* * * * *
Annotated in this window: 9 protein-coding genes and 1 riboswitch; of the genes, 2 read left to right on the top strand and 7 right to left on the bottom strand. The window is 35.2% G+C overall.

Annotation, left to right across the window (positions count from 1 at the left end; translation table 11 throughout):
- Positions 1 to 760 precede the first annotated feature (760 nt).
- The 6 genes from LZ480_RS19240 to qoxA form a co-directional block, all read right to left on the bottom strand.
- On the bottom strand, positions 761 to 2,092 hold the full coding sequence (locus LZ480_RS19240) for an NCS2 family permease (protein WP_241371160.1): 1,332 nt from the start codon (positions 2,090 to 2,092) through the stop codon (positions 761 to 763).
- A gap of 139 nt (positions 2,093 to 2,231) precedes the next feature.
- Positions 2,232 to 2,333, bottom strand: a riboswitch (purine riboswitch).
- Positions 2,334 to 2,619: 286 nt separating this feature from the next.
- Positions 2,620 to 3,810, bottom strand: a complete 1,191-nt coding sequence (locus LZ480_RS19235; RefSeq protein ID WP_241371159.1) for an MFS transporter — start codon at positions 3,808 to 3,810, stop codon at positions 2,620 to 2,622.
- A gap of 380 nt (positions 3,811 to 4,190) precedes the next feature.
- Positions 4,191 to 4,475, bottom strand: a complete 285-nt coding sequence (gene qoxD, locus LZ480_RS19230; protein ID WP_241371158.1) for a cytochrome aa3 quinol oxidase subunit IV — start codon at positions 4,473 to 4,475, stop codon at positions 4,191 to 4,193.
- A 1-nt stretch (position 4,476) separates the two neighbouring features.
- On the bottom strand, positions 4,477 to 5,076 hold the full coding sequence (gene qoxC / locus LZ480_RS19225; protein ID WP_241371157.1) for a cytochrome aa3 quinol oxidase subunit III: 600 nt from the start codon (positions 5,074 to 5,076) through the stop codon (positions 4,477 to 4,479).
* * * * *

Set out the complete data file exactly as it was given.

Annotated in this window: 9 protein-coding genes and 1 riboswitch; of the genes, 2 read left to right on the top strand and 7 right to left on the bottom strand. The window is 35.2% G+C overall.

Annotation, left to right across the window (positions count from 1 at the left end; translation table 11 throughout):
- Positions 1 to 760 precede the first annotated feature (760 nt).
- The 6 genes from LZ480_RS19240 to qoxA form a co-directional block, all read right to left on the bottom strand.
- On the bottom strand, positions 761 to 2,092 hold the full coding sequence (locus LZ480_RS19240) for an NCS2 family permease (protein WP_241371160.1): 1,332 nt from the start codon (positions 2,090 to 2,092) through the stop codon (positions 761 to 763).
- A gap of 139 nt (positions 2,093 to 2,231) precedes the next feature.
- Positions 2,232 to 2,333, bottom strand: a riboswitch (purine riboswitch).
- Positions 2,334 to 2,619: 286 nt separating this feature from the next.
- Positions 2,620 to 3,810, bottom strand: a complete 1,191-nt coding sequence (locus LZ480_RS19235; RefSeq protein ID WP_241371159.1) for an MFS transporter — start codon at positions 3,808 to 3,810, stop codon at positions 2,620 to 2,622.
- A gap of 380 nt (positions 3,811 to 4,190) precedes the next feature.
- Positions 4,191 to 4,475, bottom strand: a complete 285-nt coding sequence (gene qoxD, locus LZ480_RS19230; protein ID WP_241371158.1) for a cytochrome aa3 quinol oxidase subunit IV — start codon at positions 4,473 to 4,475, stop codon at positions 4,191 to 4,193.
- A 1-nt stretch (position 4,476) separates the two neighbouring features.
- On the bottom strand, positions 4,477 to 5,076 hold the full coding sequence (gene qoxC / locus LZ480_RS19225; protein ID WP_241371157.1) for a cytochrome aa3 quinol oxidase subunit III: 600 nt from the start codon (positions 5,074 to 5,076) through the stop codon (positions 4,477 to 4,479).